Spiny tail monitors are desert reptiles. Animals that actively bask in hot climates naturally receive a high dose of UVB from the sun. Their UVB tube should reflect that. A fluorescent UVB tube should be used inside the vivarium with a reflector so no UVB is wasted. The tube should be at least 10-12% UVB for desert species. There are 2 different types of fluorescent tube, T8 and T5. T5 tubes are the new technology providing double the range (24'') and lasting twice as long (12 months) so if possible we would recommend the upgrade.

Spiny tail monitors require UVB in order to synthesise vitamin D3 inside their skin. Vitamin D3 helps the spiny tail monitor to absorb calcium which crucial for bone structure and growth. Without proper UV lighting the monitor may not be able to use the calcium in it's diet.

It is recommended that T8 bulbs are replaced every 6 months and T5 bulbs every 12 months.

 

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Spiny tail monitors should always be kept on a dry substrate so not to increase the humidity inside the vivarium. Whilst any loose substrate has the potential to be accidentally swallowed, we have found this to not be a problem with coarse beech woodchips and that is what we keep our spiny tail monitors on. It is also very affordable and easy to clean.

Whilst spiny tail monitors are not an arboreal lizard, they do like to climb on top of things to survey their surroundings. The vivarium should be decorated with various pieces of wood or rock to enable them to do this.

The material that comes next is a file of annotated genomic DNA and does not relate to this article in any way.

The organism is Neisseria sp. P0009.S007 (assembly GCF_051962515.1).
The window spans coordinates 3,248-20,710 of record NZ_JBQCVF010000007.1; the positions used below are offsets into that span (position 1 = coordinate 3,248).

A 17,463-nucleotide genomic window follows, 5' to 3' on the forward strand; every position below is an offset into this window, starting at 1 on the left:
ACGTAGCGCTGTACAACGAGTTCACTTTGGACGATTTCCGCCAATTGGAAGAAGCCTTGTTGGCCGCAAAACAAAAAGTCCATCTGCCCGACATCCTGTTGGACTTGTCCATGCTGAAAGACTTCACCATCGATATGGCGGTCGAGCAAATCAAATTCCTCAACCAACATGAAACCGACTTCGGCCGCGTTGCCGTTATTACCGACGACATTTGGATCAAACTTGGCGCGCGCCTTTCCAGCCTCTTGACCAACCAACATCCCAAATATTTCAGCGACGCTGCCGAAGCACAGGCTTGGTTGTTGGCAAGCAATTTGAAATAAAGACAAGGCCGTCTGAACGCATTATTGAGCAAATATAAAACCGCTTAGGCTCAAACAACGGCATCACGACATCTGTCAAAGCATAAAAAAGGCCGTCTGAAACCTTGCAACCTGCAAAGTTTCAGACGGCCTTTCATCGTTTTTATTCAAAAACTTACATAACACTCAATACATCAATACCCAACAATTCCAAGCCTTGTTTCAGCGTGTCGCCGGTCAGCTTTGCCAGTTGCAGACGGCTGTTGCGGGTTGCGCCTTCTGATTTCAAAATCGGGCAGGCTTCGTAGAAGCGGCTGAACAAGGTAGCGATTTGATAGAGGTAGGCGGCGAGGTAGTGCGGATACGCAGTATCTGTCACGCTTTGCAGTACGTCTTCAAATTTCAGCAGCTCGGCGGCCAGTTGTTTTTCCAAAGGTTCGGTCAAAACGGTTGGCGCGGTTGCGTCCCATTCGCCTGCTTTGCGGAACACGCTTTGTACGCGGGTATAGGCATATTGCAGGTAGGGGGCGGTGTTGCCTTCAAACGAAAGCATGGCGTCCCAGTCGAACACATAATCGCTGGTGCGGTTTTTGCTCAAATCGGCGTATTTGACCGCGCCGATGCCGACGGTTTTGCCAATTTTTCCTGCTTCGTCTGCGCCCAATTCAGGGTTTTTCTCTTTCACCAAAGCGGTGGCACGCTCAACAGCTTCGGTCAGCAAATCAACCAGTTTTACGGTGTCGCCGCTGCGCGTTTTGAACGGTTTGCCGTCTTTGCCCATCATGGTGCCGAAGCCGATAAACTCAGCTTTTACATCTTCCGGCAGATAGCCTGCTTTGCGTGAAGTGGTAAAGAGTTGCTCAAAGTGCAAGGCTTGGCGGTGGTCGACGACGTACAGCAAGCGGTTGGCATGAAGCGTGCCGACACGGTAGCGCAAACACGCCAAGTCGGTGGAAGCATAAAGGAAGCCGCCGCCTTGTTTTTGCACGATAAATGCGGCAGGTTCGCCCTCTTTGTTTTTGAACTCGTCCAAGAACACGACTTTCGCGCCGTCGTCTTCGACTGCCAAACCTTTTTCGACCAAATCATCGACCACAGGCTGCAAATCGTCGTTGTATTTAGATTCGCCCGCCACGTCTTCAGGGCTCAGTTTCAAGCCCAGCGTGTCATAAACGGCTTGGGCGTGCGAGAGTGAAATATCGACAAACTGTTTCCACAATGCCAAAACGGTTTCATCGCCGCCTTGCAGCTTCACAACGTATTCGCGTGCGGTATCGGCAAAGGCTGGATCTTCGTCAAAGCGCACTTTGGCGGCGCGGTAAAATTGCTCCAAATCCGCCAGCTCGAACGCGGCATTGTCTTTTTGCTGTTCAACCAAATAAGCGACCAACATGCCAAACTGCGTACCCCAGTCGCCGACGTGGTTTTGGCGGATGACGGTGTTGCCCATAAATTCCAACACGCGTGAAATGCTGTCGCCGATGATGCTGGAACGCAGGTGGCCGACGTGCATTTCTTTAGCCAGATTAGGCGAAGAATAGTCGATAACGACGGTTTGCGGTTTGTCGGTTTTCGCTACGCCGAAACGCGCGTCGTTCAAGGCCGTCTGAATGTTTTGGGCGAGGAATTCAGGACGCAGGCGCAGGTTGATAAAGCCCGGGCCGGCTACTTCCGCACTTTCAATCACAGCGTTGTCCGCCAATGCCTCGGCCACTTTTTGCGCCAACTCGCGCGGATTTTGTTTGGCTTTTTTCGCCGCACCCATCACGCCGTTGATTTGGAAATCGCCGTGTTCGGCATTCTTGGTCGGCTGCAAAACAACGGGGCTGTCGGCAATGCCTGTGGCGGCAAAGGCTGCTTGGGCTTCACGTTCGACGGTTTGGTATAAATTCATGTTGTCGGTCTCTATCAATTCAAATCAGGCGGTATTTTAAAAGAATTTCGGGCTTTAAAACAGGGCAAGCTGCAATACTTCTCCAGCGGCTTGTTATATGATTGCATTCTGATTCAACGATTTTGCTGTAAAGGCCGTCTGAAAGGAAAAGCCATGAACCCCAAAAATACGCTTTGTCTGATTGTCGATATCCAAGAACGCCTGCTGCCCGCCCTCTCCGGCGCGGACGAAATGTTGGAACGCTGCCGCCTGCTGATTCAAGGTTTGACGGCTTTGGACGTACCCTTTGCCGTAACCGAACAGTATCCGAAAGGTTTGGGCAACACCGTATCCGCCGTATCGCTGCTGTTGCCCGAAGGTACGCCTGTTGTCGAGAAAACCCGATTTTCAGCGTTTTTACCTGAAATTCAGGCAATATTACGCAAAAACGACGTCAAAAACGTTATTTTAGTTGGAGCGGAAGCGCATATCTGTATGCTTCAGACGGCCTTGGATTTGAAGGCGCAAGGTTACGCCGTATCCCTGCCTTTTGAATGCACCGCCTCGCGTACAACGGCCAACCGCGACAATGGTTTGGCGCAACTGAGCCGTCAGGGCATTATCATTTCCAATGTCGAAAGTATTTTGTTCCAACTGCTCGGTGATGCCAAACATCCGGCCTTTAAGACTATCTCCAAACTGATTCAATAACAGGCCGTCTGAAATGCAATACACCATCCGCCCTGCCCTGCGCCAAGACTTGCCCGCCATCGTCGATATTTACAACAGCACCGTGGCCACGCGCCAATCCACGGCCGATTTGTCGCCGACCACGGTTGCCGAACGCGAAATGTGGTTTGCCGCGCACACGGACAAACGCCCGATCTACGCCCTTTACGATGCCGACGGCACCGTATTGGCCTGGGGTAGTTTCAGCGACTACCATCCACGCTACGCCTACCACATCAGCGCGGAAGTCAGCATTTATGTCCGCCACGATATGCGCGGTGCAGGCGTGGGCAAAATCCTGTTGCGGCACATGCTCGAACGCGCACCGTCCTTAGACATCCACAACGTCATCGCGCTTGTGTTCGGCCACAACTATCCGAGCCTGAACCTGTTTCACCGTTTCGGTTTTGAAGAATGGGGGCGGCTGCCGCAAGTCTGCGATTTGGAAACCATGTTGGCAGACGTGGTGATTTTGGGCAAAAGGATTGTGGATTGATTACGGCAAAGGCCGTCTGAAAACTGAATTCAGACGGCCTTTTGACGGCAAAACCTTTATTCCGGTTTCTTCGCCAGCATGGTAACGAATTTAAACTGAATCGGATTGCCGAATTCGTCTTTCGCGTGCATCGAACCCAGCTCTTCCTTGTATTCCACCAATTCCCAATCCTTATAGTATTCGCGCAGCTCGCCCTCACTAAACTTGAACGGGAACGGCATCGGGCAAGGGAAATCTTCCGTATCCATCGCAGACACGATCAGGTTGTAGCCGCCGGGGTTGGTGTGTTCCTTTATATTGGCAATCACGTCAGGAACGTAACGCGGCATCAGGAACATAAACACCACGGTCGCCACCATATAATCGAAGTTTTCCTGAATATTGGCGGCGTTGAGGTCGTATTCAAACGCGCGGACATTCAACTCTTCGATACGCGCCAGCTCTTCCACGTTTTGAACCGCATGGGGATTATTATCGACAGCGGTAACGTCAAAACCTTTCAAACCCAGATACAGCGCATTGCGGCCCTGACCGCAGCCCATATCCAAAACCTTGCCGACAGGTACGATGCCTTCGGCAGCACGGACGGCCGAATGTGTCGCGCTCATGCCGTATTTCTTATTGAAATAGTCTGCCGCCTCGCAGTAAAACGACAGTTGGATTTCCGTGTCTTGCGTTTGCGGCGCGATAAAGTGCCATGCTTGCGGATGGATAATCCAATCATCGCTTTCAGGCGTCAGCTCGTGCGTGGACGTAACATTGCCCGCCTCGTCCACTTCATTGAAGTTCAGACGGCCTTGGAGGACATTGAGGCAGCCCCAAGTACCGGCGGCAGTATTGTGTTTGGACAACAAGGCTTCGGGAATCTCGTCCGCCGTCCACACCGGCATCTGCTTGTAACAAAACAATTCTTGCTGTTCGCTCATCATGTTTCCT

The spiny tail monitor vivarium can be decorated with artificial plants for a more natural look. Desert plants look very effective and also provide further perches for the spiny tail monitor. Trailing plants are very good at disguising electrical wires and equipment, as well as providing cover for young lizards.

 

Juveniles: a baby spiny tail monitor's diet should consist of mostly live insects. We have found that brown crickets are the most readily accepted, but you can also try black crickets, dubia cockroaches or locusts (hoppers). On occasion, for variation you can offer other foods such as mealworms, waxworms or calciworms.

The vivarium should be misted with water every morning to provide hydration. A small water bowl may be used providing it does not raise the vivarium humidity too much.